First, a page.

I am delighted to share another beautiful submission to the Monk in the World guest post series from the community. Read on for Jennifer Trently's reflection on finding and extending hospitality in the midst of death.
Having committed myself to be a Monk in the World for the past seven years, I have found that at various times, parts of the manifesto are harder to carry out than others. I like living by the cycle of seasonal liturgical rhythms and for the most part, enjoy a less hurried life. However, as spring began earlier this year and Lent was ending, I found myself being swept into a polar vortex beyond my control. All of my plans of decompressing from my thesis, journeying through Holy Week and practicing Resurrection turned upside down.
In the Monk Manifesto, the second commitment reads: "I commit to radical acts of hospitality by welcoming the stranger both without and within. I recognize that when I make space inside my heart for the unclaimed parts of myself, I cultivate compassion and the ability to accept those places in others." There is nothing like death to challenge your abilities to offer hospitality and stretch the limits of your compassion.
Receiving a middle of the night phone call that my mother-in-law had died thwarted my husband and me into full-throttled travel mode. We spent time cancelling and re-arranging appointments. Then we had to make travel arrangements, find a cat sitter, and pack etc. etc. Even all of those well-laid out plans spoiled when the airlines cancelled our flight due to weather, and we had to drive through the night to PA to make it in time for the funeral. Driving and stopping to switch drivers, depleted my energy, limiting my ability even to be patient, let alone extend compassion.
Soon after an extremely short rest, my being felt thrust into swirling emotions and swarming people overrode my circuitry. I could barely extend hospitality to the stranger within my own soul. I called a friend and walked under an umbrella in the rain. Sadness bubbled up as the house seemed too quiet without all of the TVs blaring and as the cupboards stood empty, I thought of how this ended an era, my visits to 11 Marion Circle the place where I first met my husband’s family would be no more. Radical acts of hospitality did come from friends and extended family who brought food and listened to us talk about Evelyn.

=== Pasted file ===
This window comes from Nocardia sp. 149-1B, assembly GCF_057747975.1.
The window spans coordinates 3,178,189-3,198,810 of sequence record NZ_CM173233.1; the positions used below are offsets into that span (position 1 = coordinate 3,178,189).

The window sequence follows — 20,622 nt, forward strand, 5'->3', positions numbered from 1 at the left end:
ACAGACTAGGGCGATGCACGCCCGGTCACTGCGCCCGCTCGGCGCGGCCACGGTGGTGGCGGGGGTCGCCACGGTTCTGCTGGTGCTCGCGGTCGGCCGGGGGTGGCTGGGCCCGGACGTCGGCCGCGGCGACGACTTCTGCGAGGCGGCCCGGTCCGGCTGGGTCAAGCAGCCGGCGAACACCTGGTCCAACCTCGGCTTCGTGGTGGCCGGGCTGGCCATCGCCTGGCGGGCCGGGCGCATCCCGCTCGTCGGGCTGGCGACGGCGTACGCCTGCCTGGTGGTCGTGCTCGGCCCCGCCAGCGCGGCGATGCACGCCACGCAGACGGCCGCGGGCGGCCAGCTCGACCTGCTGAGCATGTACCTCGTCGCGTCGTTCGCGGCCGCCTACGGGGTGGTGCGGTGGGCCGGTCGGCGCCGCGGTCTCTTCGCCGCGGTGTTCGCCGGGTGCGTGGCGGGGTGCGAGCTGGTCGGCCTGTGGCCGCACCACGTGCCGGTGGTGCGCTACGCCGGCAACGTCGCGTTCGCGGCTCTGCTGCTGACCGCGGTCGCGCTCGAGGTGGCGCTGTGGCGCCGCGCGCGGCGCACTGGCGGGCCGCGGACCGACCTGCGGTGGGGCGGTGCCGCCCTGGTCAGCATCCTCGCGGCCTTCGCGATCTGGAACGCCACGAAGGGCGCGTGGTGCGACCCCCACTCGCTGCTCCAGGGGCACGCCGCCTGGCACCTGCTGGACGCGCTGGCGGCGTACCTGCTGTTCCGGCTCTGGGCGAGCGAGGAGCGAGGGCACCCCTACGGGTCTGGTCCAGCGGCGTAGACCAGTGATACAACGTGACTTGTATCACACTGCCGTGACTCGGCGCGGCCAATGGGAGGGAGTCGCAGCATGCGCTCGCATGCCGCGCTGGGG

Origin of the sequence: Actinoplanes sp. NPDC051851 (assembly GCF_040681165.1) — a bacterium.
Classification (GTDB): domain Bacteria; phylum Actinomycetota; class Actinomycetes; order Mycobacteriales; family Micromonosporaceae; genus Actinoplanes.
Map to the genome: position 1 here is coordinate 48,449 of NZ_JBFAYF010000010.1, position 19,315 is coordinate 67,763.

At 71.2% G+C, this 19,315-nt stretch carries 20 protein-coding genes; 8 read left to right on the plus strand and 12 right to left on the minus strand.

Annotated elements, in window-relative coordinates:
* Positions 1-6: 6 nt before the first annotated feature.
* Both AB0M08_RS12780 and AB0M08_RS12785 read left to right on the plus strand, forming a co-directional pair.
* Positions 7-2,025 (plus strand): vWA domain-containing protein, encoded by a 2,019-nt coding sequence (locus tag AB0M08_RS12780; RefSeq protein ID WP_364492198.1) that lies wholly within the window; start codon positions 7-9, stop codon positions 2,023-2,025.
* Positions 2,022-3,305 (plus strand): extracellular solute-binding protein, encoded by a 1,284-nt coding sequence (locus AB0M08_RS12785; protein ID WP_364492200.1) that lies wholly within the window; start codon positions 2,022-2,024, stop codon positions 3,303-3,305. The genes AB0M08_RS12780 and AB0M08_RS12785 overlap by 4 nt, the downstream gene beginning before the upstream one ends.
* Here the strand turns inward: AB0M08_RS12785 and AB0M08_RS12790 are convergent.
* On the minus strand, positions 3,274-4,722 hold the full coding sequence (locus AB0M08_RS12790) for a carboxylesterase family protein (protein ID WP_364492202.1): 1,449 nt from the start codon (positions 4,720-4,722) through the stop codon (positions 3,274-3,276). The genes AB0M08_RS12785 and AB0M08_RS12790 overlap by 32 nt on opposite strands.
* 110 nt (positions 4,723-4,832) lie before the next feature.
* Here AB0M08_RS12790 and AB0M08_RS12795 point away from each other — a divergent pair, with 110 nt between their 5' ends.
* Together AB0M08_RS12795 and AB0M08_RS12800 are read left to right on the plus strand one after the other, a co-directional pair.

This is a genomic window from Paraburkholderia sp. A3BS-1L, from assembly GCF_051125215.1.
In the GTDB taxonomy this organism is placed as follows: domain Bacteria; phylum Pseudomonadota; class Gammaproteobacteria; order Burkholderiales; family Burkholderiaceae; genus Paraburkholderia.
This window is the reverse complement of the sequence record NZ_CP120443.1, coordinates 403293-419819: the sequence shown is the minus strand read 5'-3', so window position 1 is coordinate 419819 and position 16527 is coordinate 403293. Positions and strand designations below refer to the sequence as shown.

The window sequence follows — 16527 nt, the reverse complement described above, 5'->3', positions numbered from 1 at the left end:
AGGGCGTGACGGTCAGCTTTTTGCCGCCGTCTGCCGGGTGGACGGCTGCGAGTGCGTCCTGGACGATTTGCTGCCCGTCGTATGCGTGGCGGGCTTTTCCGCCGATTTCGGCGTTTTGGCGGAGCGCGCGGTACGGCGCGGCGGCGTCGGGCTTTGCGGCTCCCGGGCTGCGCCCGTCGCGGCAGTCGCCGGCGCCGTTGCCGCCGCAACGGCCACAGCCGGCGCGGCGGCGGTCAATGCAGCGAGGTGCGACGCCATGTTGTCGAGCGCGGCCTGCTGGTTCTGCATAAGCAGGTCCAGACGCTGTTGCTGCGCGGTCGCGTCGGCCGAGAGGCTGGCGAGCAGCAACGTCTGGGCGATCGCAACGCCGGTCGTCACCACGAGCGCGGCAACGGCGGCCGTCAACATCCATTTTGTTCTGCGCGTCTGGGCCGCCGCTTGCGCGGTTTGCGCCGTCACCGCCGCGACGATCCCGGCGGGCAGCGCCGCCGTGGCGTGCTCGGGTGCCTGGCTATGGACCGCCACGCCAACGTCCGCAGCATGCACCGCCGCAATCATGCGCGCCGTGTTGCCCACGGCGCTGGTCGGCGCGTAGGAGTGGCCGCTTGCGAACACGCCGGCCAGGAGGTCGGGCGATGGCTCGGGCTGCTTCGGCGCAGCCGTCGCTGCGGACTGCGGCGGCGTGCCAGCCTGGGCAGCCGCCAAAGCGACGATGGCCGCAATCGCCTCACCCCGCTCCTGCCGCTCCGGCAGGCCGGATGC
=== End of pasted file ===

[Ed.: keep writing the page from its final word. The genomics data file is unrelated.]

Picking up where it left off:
However, for the other within the part of myself, I did not recognize and could barely muster the energy to extend any kindness to, radical acts of hospitality came from those who had gone before. The moment I seated myself down in the pew, and the funeral liturgy began, I found myself enveloped by the communion of saints, both those venerated by the church and those who had been gone before in humble, devout service without recognition. Solace came from the recitation of the Divine Liturgy of St. John of Chrysostom, a liturgy in continuous use since the sixth century. As I took in the Stained-glass windows and meditated on the icons, when my heart became too full to concentrate on the liturgy, the Saints took over. The ritual, tradition and experience of those who went before me sustained me. The words, the prayers, the chants and the sacrament combined to fill my senses and give my spirit language for the unspeakable. I felt united with those who worshipped in this spot over the past 150 years. I thought about what my in-law's wedding was like, my husband’s christening and the funeral for my father-in-law all held in that same church. Later as I lit candles for my mother-in-law, for all of our family and several others, I absorbed the light knowing that the Light, the place of God within me did not ever disappear.
The Light, the place of God, upheld me in the waiting and the wondering of what was to come. Finally, we arrived at the cemetery, the same cemetery where her parents and grandparents occupied graves. We went into the chapel again to hear the liturgy of old recited and then stood in front of the casket as the priest recited those infamous words, “…from dust you came and to dust you shall return.”
In this combination of the ancient and the modern, my heart created space and claimed the confused, frustrated, grieving and lost parts of myself. In receiving this gift, I found the ability to care for the others around me and to allow myself to rest knowing that all of us were apart of a larger community, an ongoing continuous community made up of past and present, of living and dead, of the known and unknown.
Jennifer Trently recently received an MA in Christian Spirituality from Oblate School of Theology, is a spiritual director and a contemplative artist. She blogs at livingintomycalling.blogspot.